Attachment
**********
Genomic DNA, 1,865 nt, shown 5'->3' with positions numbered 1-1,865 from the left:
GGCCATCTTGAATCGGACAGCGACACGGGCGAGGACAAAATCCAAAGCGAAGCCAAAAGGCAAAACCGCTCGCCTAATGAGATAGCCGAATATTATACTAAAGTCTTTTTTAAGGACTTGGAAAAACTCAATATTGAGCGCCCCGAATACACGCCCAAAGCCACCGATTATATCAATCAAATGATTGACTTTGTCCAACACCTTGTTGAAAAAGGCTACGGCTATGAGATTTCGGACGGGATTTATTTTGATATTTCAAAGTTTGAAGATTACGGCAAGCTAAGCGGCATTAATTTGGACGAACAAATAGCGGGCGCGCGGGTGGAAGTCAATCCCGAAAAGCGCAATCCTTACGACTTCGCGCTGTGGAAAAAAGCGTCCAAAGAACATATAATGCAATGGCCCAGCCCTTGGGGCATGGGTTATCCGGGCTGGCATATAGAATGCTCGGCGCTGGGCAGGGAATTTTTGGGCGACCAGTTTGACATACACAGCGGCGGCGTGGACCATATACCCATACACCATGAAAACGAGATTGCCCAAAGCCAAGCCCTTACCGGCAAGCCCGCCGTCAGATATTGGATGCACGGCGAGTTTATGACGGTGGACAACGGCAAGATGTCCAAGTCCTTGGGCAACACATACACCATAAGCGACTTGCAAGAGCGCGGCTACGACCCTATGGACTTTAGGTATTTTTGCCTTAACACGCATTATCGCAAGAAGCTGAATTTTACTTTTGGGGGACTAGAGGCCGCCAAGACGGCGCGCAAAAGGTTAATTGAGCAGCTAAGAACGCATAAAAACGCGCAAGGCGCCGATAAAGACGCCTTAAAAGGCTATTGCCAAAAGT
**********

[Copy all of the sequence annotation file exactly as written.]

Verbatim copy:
Genomic DNA, 1,865 nt, shown 5'->3' with positions numbered 1-1,865 from the left:
GGCCATCTTGAATCGGACAGCGACACGGGCGAGGACAAAATCCAAAGCGAAGCCAAAAGGCAAAACCGCTCGCCTAATGAGATAGCCGAATATTATACTAAAGTCTTTTTTAAGGACTTGGAAAAACTCAATATTGAGCGCCCCGAATACACGCCCAAAGCCACCGATTATATCAATCAAATGATTGACTTTGTCCAACACCTTGTTGAAAAAGGCTACGGCTATGAGATTTCGGACGGGATTTATTTTGATATTTCAAAGTTTGAAGATTACGGCAAGCTAAGCGGCATTAATTTGGACGAACAAATAGCGGGCGCGCGGGTGGAAGTCAATCCCGAAAAGCGCAATCCTTACGACTTCGCGCTGTGGAAAAAAGCGTCCAAAGAACATATAATGCAATGGCCCAGCCCTTGGGGCATGGGTTATCCGGGCTGGCATATAGAATGCTCGGCGCTGGGCAGGGAATTTTTGGGCGACCAGTTTGACATACACAGCGGCGGCGTGGACCATATACCCATACACCATGAAAACGAGATTGCCCAAAGCCAAGCCCTTACCGGCAAGCCCGCCGTCAGATATTGGATGCACGGCGAGTTTATGACGGTGGACAACGGCAAGATGTCCAAGTCCTTGGGCAACACATACACCATAAGCGACTTGCAAGAGCGCGGCTACGACCCTATGGACTTTAGGTATTTTTGCCTTAACACGCATTATCGCAAGAAGCTGAATTTTACTTTTGGGGGACTAGAGGCCGCCAAGACGGCGCGCAAAAGGTTAATTGAGCAGCTAAGAACGCATAAAAACGCGCAAGGCGCCGATAAAGACGCCTTAAAAGGCTATTGCCAAAAGT